Rising from the debris of the collapsed wall, the beast reared.  Tendrils of flame coiled out of the metal plated trunk, which reflected eerily off the chromed, ten inch tusks.  Rotating buzz-saw blades spun from its front feet, slashing the air before it.  Not quite an elephant anymore, Project Forget-Me-Not was clearly true to its name. 

“Brilliant!” Dr. Zero shouted, as screaming people rolled and crawled around him, “Near perfect maladaptation – I’m almost jealous of our opponent’s work.” 

“Looks like the head is the least armored,” Mr. X yelled through the crowd, “Whaddya think?”  He struggled past bloodied and horrified skaters, until he was at Dr. Zero’s side.  His heart pounded in fear.  

“Yes, the ears would be best,” Dr. Zero absently replied, “You want to avoid deep muscle mass – that would delay the delivery by minutes, to be sure.” 

Mr. X aimed towards the beast and waited, while Dr. Zero gaped in awe.  Forget-Me-Not charged into the DJ booth.  The shiny, segmented trunk contracted, then telescoped and erupted a geyser of white hot fire.  Saw blades ripped through plywood and power cables, as flames spread outwards and licked up at the ceiling.  The rhythmic pulse of the music ground to a halt, making the screams seem louder.  The disco lights kept flashing, strobing light off the beast’s mechanical augmentations.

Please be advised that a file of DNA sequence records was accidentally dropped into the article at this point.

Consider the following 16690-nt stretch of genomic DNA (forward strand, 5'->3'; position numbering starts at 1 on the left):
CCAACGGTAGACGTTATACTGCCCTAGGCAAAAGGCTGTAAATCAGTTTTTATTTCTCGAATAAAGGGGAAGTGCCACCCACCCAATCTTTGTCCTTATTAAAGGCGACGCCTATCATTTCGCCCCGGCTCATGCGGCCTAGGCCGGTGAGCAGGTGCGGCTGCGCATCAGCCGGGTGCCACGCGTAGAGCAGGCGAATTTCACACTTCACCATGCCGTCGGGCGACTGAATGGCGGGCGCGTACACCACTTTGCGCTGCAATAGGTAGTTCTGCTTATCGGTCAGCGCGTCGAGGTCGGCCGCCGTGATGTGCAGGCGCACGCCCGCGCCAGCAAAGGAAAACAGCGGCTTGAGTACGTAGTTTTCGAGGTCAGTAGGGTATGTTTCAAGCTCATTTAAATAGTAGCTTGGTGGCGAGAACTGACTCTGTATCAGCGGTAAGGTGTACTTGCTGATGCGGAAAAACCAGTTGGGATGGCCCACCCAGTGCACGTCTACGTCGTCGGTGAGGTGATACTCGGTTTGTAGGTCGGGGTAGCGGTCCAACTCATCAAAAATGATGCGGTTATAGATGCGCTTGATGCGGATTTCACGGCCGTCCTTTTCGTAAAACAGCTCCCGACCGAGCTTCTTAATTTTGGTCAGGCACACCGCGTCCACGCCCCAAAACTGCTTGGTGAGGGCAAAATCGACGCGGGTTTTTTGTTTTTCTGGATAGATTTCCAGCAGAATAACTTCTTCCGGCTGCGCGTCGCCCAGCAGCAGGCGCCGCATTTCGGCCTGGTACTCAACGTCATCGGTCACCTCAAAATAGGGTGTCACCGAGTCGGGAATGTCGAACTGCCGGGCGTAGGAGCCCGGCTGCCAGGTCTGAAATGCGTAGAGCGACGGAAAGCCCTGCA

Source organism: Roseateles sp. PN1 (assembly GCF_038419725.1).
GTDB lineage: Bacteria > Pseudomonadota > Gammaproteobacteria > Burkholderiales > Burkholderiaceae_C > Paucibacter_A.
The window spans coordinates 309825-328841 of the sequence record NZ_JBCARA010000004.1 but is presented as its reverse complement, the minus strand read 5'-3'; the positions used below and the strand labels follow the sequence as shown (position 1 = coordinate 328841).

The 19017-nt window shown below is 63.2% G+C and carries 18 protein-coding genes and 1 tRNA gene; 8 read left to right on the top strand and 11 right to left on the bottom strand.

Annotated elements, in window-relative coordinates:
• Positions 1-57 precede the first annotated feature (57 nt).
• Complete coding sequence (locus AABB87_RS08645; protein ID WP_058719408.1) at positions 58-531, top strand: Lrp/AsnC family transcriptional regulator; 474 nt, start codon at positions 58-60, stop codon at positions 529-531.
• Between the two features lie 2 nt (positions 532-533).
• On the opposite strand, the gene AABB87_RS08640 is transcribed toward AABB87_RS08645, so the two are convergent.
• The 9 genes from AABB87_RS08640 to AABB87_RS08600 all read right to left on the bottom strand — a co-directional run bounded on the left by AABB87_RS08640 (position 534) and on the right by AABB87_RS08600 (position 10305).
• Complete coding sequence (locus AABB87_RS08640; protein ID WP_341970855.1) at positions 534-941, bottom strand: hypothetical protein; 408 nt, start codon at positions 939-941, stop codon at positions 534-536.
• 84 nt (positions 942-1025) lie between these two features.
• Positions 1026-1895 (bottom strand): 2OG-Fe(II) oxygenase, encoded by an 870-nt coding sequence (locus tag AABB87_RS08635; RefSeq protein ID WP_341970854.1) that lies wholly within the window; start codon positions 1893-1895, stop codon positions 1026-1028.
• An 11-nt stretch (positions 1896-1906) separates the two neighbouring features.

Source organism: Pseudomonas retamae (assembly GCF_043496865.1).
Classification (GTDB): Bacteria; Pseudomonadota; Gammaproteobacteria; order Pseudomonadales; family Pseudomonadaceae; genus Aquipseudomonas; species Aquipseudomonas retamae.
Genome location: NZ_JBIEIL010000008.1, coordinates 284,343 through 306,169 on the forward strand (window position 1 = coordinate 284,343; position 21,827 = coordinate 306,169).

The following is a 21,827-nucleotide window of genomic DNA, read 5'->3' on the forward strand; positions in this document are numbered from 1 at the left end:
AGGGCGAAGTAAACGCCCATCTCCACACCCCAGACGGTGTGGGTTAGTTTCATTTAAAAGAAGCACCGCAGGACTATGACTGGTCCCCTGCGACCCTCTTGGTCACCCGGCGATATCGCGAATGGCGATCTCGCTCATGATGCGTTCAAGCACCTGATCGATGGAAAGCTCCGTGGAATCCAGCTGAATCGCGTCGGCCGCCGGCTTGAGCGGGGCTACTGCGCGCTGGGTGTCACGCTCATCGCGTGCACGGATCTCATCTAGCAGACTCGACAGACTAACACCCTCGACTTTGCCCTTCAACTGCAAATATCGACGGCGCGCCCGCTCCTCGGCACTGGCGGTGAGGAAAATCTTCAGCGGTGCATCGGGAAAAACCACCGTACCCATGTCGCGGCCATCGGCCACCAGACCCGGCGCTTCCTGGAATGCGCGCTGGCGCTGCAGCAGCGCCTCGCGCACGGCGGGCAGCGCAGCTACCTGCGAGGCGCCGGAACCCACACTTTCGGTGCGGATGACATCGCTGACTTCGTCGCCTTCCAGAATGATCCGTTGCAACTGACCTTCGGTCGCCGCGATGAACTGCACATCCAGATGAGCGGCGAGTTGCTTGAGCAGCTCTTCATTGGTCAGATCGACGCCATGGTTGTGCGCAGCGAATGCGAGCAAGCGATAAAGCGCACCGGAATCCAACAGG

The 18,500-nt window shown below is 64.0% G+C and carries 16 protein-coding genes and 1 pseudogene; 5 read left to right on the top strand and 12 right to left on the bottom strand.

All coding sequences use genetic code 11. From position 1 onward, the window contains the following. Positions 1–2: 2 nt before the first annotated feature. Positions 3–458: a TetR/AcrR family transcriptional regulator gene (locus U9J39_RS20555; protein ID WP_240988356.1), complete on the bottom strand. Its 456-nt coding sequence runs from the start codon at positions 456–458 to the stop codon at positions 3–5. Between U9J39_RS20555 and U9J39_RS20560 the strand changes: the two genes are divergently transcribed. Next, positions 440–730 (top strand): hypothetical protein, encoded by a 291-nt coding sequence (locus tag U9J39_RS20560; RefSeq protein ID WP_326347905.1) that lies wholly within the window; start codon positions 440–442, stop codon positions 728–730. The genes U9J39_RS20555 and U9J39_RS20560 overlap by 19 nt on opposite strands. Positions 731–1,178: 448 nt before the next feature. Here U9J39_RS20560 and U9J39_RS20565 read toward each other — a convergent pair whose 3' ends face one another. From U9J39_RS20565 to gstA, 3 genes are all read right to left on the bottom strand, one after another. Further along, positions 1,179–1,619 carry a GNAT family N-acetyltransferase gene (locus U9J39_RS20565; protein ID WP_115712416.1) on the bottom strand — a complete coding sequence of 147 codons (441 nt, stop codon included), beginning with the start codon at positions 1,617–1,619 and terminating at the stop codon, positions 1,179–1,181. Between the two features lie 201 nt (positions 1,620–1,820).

Forget-Me-Not turned towards the only two people still standing in the skating rink and Mr. X pulled the trigger.  With a hiss the needle flew towards its mark, the hose uncoiled in the air.  The needle sank into its right eye, chipping off bits of the occipital lobe and pushing through the brain.  With an audible ‘clack’, the needle stopped at the back of the beast’s skull.  The compression tank automatically began pushing the heroin-solution through the small hose, at an incredible rate. 

“Hey hey!” Mr. X exclaimed, patting his partner on the shoulder, “Check out that shot!” 

The mutated cyborg-elephant thrashed and spasmed for a moment, then collapsed to the floor.  As the pressure built inside the skull cavity, heroin-solution began squirting from the ruptured eye socket.  Dr. Zero slapped buttons and switches on the side of the contraption Mr. X wore. 

“Damn it!” Dr. Zero growled, “Damn it all to hell…”  The machine stuttered and powered down, but liquid continued to flow from the beast’s skull, along with globs of brain matter. 

“What? Doc?” Mr. X pointed, excitedly, “It worked – just like you said – we got that bastard! Ka-BAM!”  He mimed a gunshot.  “One shot. One freakin’ shot! Hoo!” 

“Yes, I suppose you’re right – technically…” Dr. Zero frowned, crossing his arms, “But now I’ll never know if my theory was right. Opiates versus synthetic adrenaline, body-mass and circulatory research… All we did was flush its brain with drugs.” 

“Ha, ha!” Mr. X fished out a cigarette, “That’s one expensive brain-enema! Ha!” 

Dr. Zero rolled his eyes. “Yes, yes… very droll.”  He noted that the burning building around them was beginning to deteriorate.  “Let’s go. I think we’re done here…”  He turned and strode towards the parking lot.